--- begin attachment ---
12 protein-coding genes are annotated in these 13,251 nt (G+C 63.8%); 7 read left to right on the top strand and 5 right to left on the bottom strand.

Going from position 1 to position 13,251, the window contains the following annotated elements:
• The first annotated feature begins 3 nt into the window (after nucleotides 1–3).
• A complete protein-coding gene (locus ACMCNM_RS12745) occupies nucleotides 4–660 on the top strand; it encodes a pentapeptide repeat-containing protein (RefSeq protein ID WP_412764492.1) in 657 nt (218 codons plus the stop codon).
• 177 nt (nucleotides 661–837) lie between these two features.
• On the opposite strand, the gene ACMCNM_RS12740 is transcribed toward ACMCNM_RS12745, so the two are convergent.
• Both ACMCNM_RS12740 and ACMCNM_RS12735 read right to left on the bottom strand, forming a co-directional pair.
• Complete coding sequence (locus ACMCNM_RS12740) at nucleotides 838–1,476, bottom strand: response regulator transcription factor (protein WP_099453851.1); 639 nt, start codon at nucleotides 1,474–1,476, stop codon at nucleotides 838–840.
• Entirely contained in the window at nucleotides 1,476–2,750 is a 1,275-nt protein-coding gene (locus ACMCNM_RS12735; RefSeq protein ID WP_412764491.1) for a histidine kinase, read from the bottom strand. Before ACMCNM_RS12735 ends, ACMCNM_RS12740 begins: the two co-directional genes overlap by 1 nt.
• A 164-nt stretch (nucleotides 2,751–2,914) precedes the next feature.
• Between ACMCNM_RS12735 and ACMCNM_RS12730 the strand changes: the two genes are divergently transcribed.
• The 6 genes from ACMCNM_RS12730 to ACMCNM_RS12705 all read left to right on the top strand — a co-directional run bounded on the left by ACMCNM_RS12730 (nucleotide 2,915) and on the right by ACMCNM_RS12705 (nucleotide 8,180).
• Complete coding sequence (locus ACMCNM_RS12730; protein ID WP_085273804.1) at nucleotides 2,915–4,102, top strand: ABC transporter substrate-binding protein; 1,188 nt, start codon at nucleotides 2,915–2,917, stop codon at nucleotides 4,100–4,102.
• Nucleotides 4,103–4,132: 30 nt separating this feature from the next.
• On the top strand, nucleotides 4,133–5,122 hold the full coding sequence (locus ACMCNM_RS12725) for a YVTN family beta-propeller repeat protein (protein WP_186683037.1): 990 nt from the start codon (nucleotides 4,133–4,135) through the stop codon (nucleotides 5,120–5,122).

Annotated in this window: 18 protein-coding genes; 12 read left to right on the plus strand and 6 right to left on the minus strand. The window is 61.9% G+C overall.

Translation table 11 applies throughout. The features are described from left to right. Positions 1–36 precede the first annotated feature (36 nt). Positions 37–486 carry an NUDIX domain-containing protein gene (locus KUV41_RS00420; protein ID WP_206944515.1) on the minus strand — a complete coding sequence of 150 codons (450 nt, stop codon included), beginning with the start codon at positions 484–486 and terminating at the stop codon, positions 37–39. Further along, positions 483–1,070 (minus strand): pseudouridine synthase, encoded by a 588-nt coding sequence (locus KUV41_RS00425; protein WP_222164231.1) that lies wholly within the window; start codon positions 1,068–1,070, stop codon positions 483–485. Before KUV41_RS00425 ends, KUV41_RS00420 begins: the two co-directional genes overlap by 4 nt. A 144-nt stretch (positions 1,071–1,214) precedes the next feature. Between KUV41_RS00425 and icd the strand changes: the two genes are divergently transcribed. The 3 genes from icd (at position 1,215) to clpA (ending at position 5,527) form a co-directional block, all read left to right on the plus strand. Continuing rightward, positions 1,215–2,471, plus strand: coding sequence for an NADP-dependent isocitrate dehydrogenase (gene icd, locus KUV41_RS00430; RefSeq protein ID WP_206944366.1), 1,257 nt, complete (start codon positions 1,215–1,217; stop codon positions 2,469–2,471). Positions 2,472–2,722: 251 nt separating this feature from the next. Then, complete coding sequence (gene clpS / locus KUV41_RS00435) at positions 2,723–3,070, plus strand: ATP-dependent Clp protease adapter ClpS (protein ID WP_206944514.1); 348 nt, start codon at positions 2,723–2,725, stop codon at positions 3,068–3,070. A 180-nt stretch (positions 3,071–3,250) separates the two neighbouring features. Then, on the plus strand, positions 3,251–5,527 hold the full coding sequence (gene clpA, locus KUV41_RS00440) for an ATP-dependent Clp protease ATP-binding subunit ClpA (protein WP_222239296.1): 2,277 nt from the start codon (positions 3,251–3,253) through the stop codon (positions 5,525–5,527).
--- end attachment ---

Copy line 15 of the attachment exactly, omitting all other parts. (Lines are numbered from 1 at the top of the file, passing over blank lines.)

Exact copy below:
• On the top strand, nucleotides 4,133–5,122 hold the full coding sequence (locus ACMCNM_RS12725) for a YVTN family beta-propeller repeat protein (protein WP_186683037.1): 990 nt from the start codon (nucleotides 4,133–4,135) through the stop codon (nucleotides 5,120–5,122).